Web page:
Peritoneal Cancer

The peritoneum is the sheet of tissue that lines the abdominal cavity and supports the abdominal organs, protecting them and preventing them from sticking together. Abnormal growth of peritoneal cells may be a condition called primary peritoneal cancer. This is a rare form of cancer that can occur anywhere in the abdomen and can affect the organ that the cancerous peritoneum is covering.

Causes of Peritoneal Cancer

No single cause of primary peritoneal cancer has been identified. It is more commonly seen in elderly women and may also be linked with a family history of ovarian or breast cancer.

Symptoms of Peritoneal Cancer

There are no specific symptoms in the early stages of peritoneal cancer, so this type of cancer is most frequently found as a result of gastrointestinal symptoms that occur when the cancer is quite advanced.

Symptoms of advanced peritoneal cancer may include:

  • Feelings of fullness and bloating
  • A change in bowel habits
  • Nausea and vomiting
  • Intestinal blockage
  • In rare cases, vaginal bleeding

Diagnosing Peritoneal Cancer

Peritoneal cancer is usually found when a woman visits the doctor because of gastrointestinal symptoms such as bloating. The bloating is caused by fluid accumulation in the abdominal cavity. This condition is called ascites.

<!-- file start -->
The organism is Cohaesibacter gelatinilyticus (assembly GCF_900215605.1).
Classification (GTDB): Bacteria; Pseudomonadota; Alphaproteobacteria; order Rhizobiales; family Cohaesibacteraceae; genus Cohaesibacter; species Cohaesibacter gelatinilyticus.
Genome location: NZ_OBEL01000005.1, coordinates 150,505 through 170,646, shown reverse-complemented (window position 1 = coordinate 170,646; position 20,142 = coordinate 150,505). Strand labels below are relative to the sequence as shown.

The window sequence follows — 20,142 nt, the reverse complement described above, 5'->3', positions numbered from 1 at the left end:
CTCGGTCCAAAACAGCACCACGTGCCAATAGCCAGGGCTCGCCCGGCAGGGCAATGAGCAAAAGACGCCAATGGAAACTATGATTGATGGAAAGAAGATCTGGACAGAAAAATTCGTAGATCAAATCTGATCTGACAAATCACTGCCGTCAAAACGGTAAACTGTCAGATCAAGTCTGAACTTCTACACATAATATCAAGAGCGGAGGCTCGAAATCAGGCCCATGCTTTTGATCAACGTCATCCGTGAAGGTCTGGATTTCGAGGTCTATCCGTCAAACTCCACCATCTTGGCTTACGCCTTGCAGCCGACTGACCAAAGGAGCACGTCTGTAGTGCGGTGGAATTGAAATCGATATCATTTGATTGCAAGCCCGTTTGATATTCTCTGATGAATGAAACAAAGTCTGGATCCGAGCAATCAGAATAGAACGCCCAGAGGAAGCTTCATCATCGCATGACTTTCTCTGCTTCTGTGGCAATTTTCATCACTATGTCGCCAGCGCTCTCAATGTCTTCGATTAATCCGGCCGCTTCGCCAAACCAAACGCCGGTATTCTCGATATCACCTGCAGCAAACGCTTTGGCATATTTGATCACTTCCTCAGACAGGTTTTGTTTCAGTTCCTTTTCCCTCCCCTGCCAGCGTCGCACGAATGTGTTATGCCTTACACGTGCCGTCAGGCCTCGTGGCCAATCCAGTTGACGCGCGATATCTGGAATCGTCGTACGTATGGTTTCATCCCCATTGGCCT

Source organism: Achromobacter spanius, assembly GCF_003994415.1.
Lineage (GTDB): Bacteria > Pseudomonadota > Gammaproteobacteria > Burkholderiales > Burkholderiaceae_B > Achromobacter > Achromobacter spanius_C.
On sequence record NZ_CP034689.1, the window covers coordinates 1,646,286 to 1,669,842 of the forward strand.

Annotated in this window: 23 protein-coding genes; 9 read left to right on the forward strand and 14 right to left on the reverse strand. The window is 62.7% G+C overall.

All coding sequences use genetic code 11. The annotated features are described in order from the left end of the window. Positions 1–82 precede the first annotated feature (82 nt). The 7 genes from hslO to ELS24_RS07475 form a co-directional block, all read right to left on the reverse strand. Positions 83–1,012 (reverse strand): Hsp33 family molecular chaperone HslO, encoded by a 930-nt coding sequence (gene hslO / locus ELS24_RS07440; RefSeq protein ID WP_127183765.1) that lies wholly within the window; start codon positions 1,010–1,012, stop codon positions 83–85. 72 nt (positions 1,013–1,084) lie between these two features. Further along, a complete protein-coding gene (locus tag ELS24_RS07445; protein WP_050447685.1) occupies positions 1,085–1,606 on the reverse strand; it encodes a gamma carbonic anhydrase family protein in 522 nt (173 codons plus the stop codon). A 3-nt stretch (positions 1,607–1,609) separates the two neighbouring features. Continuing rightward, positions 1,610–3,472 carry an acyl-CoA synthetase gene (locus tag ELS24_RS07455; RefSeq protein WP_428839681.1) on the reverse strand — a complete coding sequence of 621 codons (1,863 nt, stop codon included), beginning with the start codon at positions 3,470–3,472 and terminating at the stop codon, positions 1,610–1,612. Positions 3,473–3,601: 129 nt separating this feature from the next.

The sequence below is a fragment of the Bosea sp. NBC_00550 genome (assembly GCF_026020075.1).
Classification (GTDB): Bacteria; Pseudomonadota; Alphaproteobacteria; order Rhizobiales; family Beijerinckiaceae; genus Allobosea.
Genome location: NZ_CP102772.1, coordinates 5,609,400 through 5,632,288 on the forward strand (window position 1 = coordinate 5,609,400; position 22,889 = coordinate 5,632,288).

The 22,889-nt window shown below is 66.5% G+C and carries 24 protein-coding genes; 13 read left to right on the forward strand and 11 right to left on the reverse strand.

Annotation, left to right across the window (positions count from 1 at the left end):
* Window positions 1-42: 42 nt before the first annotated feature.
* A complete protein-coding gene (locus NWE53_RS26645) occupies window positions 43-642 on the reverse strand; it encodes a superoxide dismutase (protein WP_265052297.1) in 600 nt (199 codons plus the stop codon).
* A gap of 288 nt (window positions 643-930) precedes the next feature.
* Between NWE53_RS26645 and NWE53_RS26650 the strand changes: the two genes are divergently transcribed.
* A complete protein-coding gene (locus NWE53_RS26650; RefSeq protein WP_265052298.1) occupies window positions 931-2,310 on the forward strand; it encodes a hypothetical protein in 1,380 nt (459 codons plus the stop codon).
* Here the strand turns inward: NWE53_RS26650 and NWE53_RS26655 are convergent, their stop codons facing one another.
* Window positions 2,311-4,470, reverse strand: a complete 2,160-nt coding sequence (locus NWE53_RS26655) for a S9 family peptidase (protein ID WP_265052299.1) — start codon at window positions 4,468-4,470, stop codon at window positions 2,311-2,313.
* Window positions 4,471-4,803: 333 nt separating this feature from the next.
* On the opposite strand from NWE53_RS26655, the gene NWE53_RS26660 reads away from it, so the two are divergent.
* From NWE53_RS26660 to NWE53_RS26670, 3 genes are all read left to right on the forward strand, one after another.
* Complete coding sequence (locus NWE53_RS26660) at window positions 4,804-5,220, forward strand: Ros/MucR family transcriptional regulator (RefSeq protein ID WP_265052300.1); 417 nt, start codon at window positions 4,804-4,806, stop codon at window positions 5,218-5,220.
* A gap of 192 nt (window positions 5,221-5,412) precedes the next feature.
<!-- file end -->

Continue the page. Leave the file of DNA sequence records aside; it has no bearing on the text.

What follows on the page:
Diagnosis of peritoneal cancer may involve:

  • CT scan – identifies ascites and tumors in a fatty layer within the abdomen called the omentum
  • Paracentesis – removal of abdominal fluid for evaluation
  • Blood tests – levels of cancer antigen 125 (CA-125) found on the surface of ovarian cancer cells may indicate ovarian cancer

Because primary peritoneal cancer cells look identical to epithelial ovarian cancer cells under a microscope, a definitive diagnosis may not be possible without surgery.

Treating Peritoneal Cancer

Treatment for primary peritoneal cancer is the same as treating epithelial ovarian cancer.  The options available for treatment depend on the size and location of the cancer, the age and overall health of the patient, and how extensively the cancer has spread throughout the body.